The European Parliament Committee on Civil Liberties, Justice and Home Affairs (LIBE) has approved new measures to safeguard children online by preventing and stopping child sexual abuse. Under the proposed rules, internet providers will be mandated to assess whether their services are at risk of being misused for online sexual abuse or the solicitation of minors and take effective measures to mitigate these risks. MEPs have urged providers to use targeted, proportionate, and effective mitigation measures of their choice. The committee has also proposed age verification systems, flagging mechanisms, and human content moderation for pornographic sites to process reports of child sexual abuse material (CSAM). The proposal also requires user consent for unsolicited messages and parental controls to prevent minors from being solicited online. On the most contentious issue, the LIBE Committee voted against attempts to roll out client-side scanning of end-to-end encrypted messages across Europe. The next step is for the EU Parliament to adopt the Committee's position at the next plenary on 20 November.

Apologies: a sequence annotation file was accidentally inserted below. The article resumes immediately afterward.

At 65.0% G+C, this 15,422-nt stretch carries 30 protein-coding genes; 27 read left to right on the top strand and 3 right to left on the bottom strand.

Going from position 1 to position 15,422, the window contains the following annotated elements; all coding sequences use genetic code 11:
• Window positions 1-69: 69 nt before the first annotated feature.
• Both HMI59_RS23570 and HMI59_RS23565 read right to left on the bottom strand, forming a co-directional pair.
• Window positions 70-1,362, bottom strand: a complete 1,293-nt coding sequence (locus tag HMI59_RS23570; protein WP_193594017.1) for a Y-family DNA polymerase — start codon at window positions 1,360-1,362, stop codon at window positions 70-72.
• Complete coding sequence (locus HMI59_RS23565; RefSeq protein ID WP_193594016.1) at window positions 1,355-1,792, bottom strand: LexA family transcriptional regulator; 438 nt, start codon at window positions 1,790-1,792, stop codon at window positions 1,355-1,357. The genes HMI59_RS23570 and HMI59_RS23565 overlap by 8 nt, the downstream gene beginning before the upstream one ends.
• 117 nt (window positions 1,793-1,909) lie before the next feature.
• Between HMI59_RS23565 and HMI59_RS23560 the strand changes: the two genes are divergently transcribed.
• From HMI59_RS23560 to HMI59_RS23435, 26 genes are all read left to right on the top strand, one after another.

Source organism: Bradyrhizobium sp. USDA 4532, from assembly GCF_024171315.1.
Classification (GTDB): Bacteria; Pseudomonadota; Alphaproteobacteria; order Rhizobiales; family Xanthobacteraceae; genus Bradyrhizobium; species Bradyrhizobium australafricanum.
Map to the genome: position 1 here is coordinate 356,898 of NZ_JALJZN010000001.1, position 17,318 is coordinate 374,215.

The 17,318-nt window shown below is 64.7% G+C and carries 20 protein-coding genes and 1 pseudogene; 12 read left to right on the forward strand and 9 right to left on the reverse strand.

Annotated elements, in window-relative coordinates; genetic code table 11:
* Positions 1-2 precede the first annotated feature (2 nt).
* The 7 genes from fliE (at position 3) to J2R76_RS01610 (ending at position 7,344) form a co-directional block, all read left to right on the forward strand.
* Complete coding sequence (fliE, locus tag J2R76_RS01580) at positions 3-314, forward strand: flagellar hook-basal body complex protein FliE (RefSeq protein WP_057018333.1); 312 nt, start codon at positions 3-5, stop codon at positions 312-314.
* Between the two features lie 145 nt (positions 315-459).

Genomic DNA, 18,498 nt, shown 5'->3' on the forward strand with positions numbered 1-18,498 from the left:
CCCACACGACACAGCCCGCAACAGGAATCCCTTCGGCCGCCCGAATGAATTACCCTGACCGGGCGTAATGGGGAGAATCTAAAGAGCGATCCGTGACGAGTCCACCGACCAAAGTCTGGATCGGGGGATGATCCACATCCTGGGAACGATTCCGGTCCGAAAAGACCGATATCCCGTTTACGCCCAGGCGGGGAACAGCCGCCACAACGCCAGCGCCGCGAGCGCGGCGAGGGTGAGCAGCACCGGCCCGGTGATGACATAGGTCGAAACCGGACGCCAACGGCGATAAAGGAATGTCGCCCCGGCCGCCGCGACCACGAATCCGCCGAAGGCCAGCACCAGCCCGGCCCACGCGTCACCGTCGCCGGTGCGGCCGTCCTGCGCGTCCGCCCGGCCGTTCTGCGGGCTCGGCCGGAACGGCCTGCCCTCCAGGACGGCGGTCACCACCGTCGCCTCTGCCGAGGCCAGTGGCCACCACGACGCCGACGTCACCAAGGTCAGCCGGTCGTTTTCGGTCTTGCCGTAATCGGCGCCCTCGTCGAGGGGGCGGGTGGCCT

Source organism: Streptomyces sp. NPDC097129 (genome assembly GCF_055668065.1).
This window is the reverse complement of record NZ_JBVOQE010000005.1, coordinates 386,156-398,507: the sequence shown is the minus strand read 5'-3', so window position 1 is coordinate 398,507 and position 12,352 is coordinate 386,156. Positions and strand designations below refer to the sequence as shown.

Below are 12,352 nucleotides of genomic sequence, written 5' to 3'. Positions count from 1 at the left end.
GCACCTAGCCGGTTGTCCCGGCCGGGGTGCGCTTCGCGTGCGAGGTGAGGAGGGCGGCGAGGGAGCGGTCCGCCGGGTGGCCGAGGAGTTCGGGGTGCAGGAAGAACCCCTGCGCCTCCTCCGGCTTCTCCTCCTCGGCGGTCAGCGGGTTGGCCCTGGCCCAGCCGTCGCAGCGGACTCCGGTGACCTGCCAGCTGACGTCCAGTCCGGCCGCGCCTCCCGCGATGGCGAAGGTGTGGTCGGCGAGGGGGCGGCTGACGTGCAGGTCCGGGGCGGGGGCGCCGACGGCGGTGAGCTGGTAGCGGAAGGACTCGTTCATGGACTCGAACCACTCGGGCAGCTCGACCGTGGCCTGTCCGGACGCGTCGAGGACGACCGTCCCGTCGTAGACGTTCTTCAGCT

What is this page?
You are reading a summary article on the Privacy Newsfeed, a free resource for DPOs and other professionals with privacy or data protection responsibilities helping them stay informed of industry news all in one place. The information here is a brief snippet relating to a single piece of original content or several articles about a common topic or thread. The main contributor is listed in the top left-hand corner, just beneath the article title.
The Privacy Newsfeed monitors over 300 global publications, of which more than 4,350 summary articles have been posted to the online archive dating back to the beginning of 2020. A weekly roundup is available by email every Friday.